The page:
A rare celestial treat: Planets to align like they did 158 years ago

Five planets will align in the morning sky this month.
Ameya Paleja
Solar systemalxpin/iStock

The month of June brings a special celestial arrangement for all skygazers. Early morning, one will be able to see five planets lined up in the sky, not just on a single day but throughout the month, Sky and Telescope reported

Earlier in April this year, the planets Jupiter and Venus appeared to have 'nearly collided' in the night sky. Called conjunction, this is an optical illusion that we observe due to our location in the solar system when the two planets are actually millions of miles away from each other. While conjunctions usually occur with two or three planets, a five planet-alignment is rather rare. 

When did five planets last line up in the sky? 

According to Space.com, the last time the planets lined up in the sky like this was March 5, 1864 — that's 158 years ago. This makes it an event quite rare that an entire human generation passed without witnessing it. The best part about this alignment is that you do not need anything to spot the planets apart from waking up before sunrise. 

Not only will they be visible to the naked eye, but they will also appear in the order from the Sun viz., Mercury, Venus, Mars, Jupiter, and Saturn. In case you miss them one day due to cloudy weather, there is always the next day's morning to spot them. 

How will the planets remain visible at the same spot throughout the month? 

Although the planets will appear to be in the same spot in the sky throughout the month, they are actually moving away from their locations ever so slightly. At the beginning of the month, the span between Mercury and Saturn will be 91 degrees at the smallest. This gap between the two planets is shorter than what was observed in 2004. As the month progresses, this will increase to 107 degrees, but these changes are rather minuscule to be observed and the planets will appear roughly at their same spots.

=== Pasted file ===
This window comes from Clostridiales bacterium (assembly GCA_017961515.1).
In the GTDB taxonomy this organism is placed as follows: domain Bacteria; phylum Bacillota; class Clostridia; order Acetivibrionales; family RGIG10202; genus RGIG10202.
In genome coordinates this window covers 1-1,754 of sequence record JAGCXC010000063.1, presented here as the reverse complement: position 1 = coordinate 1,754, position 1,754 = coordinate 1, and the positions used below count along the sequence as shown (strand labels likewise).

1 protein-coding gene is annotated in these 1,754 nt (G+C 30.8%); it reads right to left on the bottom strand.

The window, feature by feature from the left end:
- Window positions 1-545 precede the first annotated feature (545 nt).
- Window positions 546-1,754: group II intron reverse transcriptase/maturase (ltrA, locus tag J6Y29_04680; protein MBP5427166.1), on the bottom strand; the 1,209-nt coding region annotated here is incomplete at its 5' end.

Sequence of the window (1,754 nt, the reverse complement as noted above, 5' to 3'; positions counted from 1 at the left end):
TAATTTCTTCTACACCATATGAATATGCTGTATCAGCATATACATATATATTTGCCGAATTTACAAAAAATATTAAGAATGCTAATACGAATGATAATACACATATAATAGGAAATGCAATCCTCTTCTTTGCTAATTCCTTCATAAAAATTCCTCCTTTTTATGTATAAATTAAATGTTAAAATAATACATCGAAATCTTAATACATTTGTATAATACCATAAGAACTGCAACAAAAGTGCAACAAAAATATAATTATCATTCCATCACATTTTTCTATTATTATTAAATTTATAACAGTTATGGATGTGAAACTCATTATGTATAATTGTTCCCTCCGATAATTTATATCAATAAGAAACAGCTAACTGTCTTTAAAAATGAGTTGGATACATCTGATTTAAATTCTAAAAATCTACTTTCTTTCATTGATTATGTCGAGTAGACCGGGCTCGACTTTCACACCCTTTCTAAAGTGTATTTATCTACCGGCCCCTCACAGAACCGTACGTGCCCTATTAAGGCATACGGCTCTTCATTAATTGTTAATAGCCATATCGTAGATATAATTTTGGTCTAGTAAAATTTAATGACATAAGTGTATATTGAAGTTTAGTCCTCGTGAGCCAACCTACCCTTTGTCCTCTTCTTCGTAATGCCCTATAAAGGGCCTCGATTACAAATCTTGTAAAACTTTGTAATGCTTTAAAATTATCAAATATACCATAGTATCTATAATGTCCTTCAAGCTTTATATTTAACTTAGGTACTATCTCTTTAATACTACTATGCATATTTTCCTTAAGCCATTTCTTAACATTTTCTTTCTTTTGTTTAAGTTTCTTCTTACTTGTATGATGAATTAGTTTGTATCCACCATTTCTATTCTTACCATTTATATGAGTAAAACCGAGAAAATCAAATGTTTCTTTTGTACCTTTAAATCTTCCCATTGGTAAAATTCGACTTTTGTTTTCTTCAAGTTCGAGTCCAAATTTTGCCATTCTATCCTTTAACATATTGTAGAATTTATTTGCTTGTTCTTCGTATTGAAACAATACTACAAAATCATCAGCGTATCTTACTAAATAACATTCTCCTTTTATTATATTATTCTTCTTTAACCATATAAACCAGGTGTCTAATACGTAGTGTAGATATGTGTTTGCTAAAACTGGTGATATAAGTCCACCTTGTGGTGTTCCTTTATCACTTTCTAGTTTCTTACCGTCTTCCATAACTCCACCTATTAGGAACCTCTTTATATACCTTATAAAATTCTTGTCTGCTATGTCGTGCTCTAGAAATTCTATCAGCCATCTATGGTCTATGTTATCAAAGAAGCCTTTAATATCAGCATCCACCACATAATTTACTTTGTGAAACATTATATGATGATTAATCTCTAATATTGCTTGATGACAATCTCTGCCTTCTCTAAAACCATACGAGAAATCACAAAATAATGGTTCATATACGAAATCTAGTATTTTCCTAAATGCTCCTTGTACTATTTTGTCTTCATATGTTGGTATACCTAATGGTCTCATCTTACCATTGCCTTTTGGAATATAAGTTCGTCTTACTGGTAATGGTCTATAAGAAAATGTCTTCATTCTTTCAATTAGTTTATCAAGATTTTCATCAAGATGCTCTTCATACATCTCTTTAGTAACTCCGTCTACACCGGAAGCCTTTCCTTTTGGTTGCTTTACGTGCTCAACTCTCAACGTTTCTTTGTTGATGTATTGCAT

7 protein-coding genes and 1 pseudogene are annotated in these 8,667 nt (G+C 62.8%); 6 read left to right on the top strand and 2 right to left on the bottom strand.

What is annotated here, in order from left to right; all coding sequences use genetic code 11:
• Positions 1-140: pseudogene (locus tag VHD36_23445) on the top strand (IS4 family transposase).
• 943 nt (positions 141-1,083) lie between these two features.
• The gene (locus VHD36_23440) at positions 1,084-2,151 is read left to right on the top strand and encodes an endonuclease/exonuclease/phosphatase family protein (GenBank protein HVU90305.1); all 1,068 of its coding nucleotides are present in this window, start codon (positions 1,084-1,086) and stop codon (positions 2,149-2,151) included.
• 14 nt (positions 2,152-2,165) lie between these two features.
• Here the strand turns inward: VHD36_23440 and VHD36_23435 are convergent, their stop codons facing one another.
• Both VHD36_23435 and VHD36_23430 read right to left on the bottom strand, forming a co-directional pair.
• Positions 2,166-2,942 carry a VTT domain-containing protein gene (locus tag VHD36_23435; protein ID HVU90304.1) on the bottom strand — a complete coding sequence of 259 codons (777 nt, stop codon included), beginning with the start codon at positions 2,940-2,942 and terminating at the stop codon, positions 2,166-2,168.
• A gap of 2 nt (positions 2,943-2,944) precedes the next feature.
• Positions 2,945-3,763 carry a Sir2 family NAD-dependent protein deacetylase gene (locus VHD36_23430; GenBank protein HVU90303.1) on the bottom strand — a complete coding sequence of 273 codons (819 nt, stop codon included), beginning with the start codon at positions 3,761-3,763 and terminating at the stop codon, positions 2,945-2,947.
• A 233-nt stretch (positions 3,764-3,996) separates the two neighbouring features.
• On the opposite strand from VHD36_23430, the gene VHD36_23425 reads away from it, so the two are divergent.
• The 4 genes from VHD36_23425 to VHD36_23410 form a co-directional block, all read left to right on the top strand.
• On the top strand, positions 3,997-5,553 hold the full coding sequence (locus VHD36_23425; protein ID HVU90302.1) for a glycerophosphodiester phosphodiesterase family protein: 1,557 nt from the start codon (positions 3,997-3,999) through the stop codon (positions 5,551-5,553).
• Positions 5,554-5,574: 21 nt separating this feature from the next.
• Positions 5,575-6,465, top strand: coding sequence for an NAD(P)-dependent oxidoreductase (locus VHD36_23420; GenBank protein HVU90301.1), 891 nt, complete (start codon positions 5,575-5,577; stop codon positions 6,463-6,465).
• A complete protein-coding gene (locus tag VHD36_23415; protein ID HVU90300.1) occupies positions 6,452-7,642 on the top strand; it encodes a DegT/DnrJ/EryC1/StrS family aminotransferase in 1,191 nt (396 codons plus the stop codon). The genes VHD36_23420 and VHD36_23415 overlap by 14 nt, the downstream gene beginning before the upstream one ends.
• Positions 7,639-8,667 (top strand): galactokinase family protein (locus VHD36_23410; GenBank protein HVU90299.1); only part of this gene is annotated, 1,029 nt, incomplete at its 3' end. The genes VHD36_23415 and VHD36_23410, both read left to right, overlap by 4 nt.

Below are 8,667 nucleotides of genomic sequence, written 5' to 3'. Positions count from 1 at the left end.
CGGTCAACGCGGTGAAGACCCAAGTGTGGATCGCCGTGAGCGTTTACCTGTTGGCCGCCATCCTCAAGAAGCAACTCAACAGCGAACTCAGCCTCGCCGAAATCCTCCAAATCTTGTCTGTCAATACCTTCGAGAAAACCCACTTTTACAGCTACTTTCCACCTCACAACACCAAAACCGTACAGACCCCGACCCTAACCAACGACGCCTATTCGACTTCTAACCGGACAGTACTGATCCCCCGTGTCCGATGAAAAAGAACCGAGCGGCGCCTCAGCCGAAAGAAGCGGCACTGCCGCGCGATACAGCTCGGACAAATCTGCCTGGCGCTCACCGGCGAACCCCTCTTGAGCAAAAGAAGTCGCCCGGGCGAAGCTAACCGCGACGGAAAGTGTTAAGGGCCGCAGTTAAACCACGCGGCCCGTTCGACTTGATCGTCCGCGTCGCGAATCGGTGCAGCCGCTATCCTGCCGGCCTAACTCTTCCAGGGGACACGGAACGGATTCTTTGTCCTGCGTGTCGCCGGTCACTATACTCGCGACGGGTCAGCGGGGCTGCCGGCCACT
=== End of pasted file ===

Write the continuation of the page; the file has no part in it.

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If you really want to notice the difference, you can spot the alignment at various times in the month, with a special focus on Mercury. The innermost planet of the solar system will be rather difficult to spot at the beginning of the month, but shine brighter and higher up in the sky in the last weeks. 

The celestial bonus

The moon will also play a role in this alignment as it makes its way between Venus and Mars, acting as a proxy for the Earth. This, however, is only a single-day bonus that you can catch on Friday, June 24. The sight, which will now feature the five planets and the moon in a line, will be visible for about an hour before the light from the rising Sun will fade them all. In case, you miss it due to bad weather, June 25 will offer the same alignment, with the moon in a slightly different position. 

Where to look? 

Those living in the Northern Hemisphere will have to spot Mercury in the east and move their gaze southward to spot the other planets. Readers living in the Southern Hemisphere need to look east for Mercury and then head northward to spot the alignment, Science Alert reported